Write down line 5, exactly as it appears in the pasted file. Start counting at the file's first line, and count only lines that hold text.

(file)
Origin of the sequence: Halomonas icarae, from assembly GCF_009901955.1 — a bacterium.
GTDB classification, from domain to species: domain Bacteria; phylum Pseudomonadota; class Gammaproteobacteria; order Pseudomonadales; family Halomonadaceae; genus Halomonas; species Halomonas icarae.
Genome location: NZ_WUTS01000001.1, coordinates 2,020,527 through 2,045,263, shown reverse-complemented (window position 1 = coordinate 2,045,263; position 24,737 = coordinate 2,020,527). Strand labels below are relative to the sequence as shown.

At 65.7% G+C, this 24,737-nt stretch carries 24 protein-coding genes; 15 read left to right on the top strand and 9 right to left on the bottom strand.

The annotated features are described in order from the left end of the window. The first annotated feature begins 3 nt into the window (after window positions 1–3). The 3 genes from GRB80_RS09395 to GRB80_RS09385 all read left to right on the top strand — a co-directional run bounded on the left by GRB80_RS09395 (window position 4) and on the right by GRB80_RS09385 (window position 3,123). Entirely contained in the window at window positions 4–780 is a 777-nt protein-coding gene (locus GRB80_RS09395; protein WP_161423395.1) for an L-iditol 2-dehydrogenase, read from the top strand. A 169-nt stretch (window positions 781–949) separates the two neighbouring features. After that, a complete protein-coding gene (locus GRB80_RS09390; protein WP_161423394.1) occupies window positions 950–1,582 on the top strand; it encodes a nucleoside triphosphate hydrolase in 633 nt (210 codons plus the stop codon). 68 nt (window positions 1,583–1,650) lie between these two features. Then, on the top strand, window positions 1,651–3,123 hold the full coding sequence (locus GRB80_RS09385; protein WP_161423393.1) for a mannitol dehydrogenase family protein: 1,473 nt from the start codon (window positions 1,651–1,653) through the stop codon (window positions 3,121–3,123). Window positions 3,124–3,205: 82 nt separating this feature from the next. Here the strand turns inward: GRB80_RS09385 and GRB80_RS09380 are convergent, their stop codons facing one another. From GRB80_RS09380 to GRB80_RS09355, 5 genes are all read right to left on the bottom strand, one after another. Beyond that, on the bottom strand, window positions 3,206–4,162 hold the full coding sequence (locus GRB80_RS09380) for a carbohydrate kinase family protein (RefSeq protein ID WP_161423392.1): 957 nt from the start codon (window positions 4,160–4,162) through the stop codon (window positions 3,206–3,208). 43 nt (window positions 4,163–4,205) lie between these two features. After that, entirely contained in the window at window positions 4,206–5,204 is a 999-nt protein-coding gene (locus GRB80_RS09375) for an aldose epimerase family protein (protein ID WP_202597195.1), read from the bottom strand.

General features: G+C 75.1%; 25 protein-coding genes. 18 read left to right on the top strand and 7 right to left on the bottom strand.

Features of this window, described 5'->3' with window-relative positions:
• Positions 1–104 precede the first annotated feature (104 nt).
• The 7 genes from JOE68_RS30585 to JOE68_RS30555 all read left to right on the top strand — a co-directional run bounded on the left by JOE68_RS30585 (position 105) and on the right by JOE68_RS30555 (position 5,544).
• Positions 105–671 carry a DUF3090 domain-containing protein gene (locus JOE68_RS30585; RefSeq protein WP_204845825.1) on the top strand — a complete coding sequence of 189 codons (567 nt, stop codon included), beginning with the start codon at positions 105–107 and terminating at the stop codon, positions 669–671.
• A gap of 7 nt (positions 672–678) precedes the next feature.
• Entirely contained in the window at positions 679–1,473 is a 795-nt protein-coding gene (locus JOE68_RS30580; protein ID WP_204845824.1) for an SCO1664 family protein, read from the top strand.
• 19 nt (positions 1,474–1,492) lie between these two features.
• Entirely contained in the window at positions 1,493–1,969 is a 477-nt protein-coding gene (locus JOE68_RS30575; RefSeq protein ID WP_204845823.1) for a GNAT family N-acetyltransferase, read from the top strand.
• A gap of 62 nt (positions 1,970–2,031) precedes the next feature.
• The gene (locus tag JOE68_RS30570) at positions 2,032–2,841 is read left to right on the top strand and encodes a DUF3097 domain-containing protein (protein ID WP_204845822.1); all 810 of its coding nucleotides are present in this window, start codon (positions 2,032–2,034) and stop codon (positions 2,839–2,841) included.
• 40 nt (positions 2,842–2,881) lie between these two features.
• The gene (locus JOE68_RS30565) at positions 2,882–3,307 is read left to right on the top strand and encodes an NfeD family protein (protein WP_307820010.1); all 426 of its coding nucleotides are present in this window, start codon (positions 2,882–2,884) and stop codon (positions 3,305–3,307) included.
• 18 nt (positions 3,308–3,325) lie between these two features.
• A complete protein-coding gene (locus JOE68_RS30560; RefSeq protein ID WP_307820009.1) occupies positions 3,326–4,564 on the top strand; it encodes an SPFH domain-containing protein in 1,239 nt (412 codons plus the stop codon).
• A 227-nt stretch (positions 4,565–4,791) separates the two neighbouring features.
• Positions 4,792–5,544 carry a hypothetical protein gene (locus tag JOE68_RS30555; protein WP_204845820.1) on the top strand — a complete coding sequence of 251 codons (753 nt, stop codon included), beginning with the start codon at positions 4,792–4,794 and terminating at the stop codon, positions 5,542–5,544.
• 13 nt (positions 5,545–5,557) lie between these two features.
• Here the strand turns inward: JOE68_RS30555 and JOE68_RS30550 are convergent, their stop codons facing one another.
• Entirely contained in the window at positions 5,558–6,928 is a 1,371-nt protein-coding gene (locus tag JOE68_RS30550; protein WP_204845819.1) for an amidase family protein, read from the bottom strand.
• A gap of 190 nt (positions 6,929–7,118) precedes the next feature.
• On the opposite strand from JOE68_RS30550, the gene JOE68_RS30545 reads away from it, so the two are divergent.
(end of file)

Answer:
The annotated features are described in order from the left end of the window. The first annotated feature begins 3 nt into the window (after window positions 1–3). The 3 genes from GRB80_RS09395 to GRB80_RS09385 all read left to right on the top strand — a co-directional run bounded on the left by GRB80_RS09395 (window position 4) and on the right by GRB80_RS09385 (window position 3,123). Entirely contained in the window at window positions 4–780 is a 777-nt protein-coding gene (locus GRB80_RS09395; protein WP_161423395.1) for an L-iditol 2-dehydrogenase, read from the top strand. A 169-nt stretch (window positions 781–949) separates the two neighbouring features. After that, a complete protein-coding gene (locus GRB80_RS09390; protein WP_161423394.1) occupies window positions 950–1,582 on the top strand; it encodes a nucleoside triphosphate hydrolase in 633 nt (210 codons plus the stop codon). 68 nt (window positions 1,583–1,650) lie between these two features. Then, on the top strand, window positions 1,651–3,123 hold the full coding sequence (locus GRB80_RS09385; protein WP_161423393.1) for a mannitol dehydrogenase family protein: 1,473 nt from the start codon (window positions 1,651–1,653) through the stop codon (window positions 3,121–3,123). Window positions 3,124–3,205: 82 nt separating this feature from the next. Here the strand turns inward: GRB80_RS09385 and GRB80_RS09380 are convergent, their stop codons facing one another. From GRB80_RS09380 to GRB80_RS09355, 5 genes are all read right to left on the bottom strand, one after another. Beyond that, on the bottom strand, window positions 3,206–4,162 hold the full coding sequence (locus GRB80_RS09380) for a carbohydrate kinase family protein (RefSeq protein ID WP_161423392.1): 957 nt from the start codon (window positions 4,160–4,162) through the stop codon (window positions 3,206–3,208). 43 nt (window positions 4,163–4,205) lie between these two features. After that, entirely contained in the window at window positions 4,206–5,204 is a 999-nt protein-coding gene (locus GRB80_RS09375) for an aldose epimerase family protein (protein ID WP_202597195.1), read from the bottom strand.